WWII-era Plane Crashes at Bradley International Airport in Connecticut, Multiple Injuries Reported

Multiple injuries have been reported after a vintage World War II plane crashed and burst into flames at Bradley International Airport in Windsor Locks, Connecticut, on Wednesday morning.

WFSB reported that six patients had been rushed to Hartford Hospital as a result of the incident, according to a spokesperson for the medical center.

"We can confirm that there was an accident involving a Collings Foundation World War II aircraft this morning at Bradley Airport," a statement issued by the airport read. "We have an active fire and rescue operation underway. The airport is closed. We will issue further updates as information becomes available."

The Federal Aviation Administration (FAA) also released a statement confirming that a vintage Boeing-17 "Flying Fortress" bomber crashed at the end of Runway 6 while attempting to land at the airport at around 10 a.m.

"It is a civilian registered aircraft, not flown by the military," the statement read. "Local officials will release information about the people aboard. Officials have closed Bradley International Airport, and the FAA has put in a ground stop for flights that are destined for the airport."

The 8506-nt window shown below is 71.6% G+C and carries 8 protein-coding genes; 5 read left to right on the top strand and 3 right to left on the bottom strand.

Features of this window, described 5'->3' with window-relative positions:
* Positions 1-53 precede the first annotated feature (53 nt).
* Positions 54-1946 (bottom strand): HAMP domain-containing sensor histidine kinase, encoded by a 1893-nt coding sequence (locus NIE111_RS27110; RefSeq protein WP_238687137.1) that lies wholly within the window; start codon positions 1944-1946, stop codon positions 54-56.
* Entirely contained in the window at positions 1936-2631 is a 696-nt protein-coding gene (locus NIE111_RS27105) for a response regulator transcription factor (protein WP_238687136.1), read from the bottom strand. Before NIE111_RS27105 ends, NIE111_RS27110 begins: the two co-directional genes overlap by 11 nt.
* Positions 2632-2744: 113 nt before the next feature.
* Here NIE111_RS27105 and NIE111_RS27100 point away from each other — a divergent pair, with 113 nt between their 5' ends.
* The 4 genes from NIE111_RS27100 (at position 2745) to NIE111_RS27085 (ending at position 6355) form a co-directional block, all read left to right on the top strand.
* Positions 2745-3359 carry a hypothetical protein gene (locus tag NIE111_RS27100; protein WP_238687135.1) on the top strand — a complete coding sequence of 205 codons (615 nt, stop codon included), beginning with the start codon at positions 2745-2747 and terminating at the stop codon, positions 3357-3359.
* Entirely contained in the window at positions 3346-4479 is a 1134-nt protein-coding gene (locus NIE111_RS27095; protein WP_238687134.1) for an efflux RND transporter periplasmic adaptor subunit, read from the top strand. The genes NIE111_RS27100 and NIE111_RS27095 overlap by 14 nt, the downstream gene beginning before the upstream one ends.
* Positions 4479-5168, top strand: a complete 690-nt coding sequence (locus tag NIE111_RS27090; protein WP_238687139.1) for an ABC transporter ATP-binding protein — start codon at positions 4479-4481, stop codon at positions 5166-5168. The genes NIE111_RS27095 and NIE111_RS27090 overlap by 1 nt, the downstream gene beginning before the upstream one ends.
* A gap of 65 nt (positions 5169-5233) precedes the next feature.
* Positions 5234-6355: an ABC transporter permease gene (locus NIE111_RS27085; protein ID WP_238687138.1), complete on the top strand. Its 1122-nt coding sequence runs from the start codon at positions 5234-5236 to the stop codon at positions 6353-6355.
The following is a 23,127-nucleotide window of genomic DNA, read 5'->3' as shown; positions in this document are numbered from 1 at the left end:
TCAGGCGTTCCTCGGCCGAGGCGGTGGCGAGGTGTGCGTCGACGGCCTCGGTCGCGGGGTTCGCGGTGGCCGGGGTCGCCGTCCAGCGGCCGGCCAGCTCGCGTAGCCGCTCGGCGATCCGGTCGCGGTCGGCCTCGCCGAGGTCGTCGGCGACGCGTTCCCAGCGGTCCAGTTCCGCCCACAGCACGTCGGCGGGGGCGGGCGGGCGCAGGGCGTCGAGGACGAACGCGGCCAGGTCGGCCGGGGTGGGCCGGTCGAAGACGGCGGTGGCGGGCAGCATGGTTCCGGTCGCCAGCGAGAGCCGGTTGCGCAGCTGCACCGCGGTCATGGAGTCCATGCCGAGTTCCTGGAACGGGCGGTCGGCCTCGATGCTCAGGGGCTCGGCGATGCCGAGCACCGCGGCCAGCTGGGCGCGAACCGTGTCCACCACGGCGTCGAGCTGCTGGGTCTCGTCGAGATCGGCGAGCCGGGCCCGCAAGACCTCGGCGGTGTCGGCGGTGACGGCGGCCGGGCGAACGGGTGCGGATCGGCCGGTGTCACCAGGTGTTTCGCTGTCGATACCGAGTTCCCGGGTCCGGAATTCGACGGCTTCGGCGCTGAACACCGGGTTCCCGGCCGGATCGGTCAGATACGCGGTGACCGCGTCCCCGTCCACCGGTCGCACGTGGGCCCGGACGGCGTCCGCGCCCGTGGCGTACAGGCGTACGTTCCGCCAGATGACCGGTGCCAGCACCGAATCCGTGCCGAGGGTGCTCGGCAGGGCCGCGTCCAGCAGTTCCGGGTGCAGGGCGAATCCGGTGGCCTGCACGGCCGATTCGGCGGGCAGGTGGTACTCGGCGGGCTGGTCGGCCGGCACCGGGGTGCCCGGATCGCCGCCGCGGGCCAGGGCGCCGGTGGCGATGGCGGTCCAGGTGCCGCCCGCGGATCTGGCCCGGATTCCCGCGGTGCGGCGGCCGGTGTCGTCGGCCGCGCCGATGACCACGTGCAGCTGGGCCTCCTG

There has been no official announcement on if there have been any deaths so far, but the Hartford Courant reported that at least two people have died, according to its sources. This has not yet been confirmed.

Eyewitness Laura Nolan said she was driving east on route 20 when she noticed the plane flying unusually low before it crashed.

"He was treetop level when I saw him," Nolan told the Courant. "And one of the engines wasn't spinning. I saw the smoke in the rearview mirror. The smoke was dark black."

Various medical teams and fire departments from around the area arrived at the scene soon after the incident.

Multiple injuries reported after vintage plane crashes at Bradley International Airport in Connecticut. https://t.co/7ni6t7HWXE

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"The amount of people that were flooding in here was ridiculous," Nolan said.

The Collings Foundation which owns the plane said that its "thoughts and prayers" were with those on the flight.

"We will be forever grateful to the heroic efforts of the first responders at Bradley," the foundation said. "The Collings Foundation flight team is fully cooperating with officials to determine the cause of the crash of the B-17 Flying Fortress and will comment further when details become known."

The B-17 is one of five vintage World War II planes which were conducting flights at the airport this week to honor veterans as part of a Wings of Freedom tour.

The four-engined bomber, developed for the United States Army Air Corps, played an important role in the European battlefield.

Boeing B-17 Flying Fortress
A World War II-era, Boeing B-17 nicknamed Memphis Belle is displayed on September 1, 2014 in Roanoke, Virginia. Mark Wilson/Getty Images